Through a process of introspection, Megan decided that what she really wanted to do was move back to Minnesota, where she had grown up. Not knowing how she would earn a living, back she went. When she got to Minneapolis, she paid a visit to Bill Seyfried, the chair of the Department of Geology and Geophysics at the University of Minnesota. She asked about adjunct teaching opportunities, and she was in luck. As a result, Megan was on a departmental email list when a note came through about teaching openings in the metro area community colleges.
Ironically, although Megan had attended a community college herself, she had forgotten they existed when she was thinking about employment opportunities. But, when she interviewed at North Hennepin Community College, she knew it was the right place for her. Although the building felt like a high school, she felt her future colleagues were the kind of people she wanted to work with: scientists and innovative thinkers. In addition to teaching an introductory-level geology class, they asked Megan if she would teach a backpacking geology class in Colorado, and in the Boundary Waters Canoe Area Wilderness (BWCAW). When they asked her if she'd be interested in developing some field-based Minnesota geology courses, she thought, "Perfect—I'll get paid to do what I love!" And she has not been disappointed.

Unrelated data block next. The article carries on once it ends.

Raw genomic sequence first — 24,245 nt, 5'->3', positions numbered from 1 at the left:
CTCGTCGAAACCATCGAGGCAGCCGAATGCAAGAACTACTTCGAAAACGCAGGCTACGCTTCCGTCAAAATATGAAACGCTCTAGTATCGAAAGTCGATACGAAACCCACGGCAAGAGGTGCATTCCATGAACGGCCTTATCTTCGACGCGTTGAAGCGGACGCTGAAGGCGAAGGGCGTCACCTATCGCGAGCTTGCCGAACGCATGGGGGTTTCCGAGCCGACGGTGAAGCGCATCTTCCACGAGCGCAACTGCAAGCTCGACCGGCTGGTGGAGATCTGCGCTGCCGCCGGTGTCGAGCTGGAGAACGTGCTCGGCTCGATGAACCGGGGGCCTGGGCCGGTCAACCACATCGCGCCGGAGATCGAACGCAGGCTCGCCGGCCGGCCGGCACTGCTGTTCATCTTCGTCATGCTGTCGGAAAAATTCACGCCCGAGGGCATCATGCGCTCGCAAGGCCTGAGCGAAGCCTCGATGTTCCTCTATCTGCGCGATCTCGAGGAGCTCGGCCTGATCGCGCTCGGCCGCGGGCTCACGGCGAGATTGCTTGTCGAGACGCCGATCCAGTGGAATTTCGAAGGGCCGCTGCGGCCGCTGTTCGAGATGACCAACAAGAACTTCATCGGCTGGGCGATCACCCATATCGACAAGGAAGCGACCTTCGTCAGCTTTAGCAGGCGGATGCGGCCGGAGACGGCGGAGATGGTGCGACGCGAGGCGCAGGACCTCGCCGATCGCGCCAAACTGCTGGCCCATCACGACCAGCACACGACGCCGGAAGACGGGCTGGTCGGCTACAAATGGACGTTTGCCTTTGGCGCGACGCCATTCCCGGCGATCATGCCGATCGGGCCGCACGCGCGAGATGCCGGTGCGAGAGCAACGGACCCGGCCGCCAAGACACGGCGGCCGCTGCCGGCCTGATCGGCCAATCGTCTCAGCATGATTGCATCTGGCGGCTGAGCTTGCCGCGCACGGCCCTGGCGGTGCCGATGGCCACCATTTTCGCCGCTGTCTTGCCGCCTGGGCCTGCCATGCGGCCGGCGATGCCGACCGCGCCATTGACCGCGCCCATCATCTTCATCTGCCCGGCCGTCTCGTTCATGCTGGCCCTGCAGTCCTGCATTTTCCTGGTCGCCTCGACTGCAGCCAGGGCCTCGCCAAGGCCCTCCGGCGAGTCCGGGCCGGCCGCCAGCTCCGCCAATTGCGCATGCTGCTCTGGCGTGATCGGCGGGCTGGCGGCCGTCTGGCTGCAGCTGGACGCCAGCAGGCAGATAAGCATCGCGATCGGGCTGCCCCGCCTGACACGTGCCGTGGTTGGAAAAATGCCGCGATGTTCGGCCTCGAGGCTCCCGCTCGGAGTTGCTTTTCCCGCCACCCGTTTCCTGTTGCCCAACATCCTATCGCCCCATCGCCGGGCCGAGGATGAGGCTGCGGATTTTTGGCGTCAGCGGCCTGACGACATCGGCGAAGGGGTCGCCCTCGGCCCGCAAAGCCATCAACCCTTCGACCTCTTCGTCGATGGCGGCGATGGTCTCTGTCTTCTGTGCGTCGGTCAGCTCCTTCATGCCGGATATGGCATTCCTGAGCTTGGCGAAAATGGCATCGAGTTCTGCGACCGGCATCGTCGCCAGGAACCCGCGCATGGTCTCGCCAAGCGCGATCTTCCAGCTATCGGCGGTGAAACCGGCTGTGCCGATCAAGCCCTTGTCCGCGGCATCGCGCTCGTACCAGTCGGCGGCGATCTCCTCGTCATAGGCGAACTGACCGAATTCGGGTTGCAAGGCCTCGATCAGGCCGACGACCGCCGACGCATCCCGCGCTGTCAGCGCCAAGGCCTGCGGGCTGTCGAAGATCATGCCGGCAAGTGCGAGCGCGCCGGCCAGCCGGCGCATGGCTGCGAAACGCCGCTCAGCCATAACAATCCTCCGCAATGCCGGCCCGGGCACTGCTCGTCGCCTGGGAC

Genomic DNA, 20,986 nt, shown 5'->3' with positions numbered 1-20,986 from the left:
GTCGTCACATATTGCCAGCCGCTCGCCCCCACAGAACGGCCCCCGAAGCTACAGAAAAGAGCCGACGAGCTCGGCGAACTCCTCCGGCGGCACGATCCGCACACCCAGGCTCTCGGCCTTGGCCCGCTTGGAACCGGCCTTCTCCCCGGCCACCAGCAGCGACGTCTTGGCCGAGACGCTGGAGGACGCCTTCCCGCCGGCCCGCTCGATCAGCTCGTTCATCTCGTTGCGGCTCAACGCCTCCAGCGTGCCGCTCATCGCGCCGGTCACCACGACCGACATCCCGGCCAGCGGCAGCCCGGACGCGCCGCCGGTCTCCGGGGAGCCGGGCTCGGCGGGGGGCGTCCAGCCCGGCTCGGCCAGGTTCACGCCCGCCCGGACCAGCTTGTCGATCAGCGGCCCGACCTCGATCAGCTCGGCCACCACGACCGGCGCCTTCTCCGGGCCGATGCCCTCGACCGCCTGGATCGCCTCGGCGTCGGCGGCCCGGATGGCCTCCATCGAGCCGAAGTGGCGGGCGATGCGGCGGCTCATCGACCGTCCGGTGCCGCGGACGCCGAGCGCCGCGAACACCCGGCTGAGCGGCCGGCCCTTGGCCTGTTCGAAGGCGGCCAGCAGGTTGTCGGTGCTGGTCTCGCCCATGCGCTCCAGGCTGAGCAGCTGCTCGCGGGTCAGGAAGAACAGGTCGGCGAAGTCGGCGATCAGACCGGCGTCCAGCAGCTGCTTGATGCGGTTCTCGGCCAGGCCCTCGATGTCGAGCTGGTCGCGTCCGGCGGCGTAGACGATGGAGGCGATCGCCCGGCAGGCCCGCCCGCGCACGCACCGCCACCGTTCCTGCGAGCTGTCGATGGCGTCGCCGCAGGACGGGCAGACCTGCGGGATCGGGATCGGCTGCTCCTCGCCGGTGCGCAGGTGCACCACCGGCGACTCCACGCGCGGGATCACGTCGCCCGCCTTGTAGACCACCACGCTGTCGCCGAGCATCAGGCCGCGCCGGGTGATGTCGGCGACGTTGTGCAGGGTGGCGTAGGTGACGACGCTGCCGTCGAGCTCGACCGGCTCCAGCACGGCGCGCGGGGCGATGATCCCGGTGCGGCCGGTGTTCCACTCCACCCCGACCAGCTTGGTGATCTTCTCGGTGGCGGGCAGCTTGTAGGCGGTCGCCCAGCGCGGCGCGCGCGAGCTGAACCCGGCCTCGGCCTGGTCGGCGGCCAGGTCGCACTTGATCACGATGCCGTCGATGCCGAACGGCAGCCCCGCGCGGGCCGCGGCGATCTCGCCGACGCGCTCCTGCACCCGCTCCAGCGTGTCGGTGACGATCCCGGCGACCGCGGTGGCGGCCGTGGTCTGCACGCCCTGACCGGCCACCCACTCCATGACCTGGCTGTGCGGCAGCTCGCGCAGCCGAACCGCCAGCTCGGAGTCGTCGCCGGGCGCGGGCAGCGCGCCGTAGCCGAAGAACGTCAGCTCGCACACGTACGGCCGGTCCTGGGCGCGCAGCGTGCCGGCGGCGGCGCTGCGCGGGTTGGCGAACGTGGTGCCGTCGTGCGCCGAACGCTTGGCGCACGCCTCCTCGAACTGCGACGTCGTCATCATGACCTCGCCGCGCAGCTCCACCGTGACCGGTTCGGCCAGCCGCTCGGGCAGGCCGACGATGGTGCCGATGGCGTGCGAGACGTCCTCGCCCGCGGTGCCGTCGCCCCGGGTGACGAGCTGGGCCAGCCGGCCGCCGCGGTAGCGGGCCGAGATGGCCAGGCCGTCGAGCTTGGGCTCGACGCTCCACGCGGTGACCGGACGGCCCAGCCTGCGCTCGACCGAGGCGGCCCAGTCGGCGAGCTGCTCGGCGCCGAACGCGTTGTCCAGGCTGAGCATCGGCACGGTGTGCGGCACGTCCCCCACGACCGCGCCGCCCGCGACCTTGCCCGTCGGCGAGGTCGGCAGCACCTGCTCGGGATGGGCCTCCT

The North Hennepin Community College administration supports and encourages the faculty to engage in scholarly activity. However, the teaching load (~15 credits or 20 contact hours per semester, whichever comes first) often precludes such activity. Using faculty professional development funds, Megan has attended GSA almost every year she's been at NHCC. Several times she has presented papers, and twice she's been able to bring along two of her students, who were involved in work she presented. Megan has also co-convened geoscience education sessions and K-12 geoscience workshops at both national and regional GSA meetings.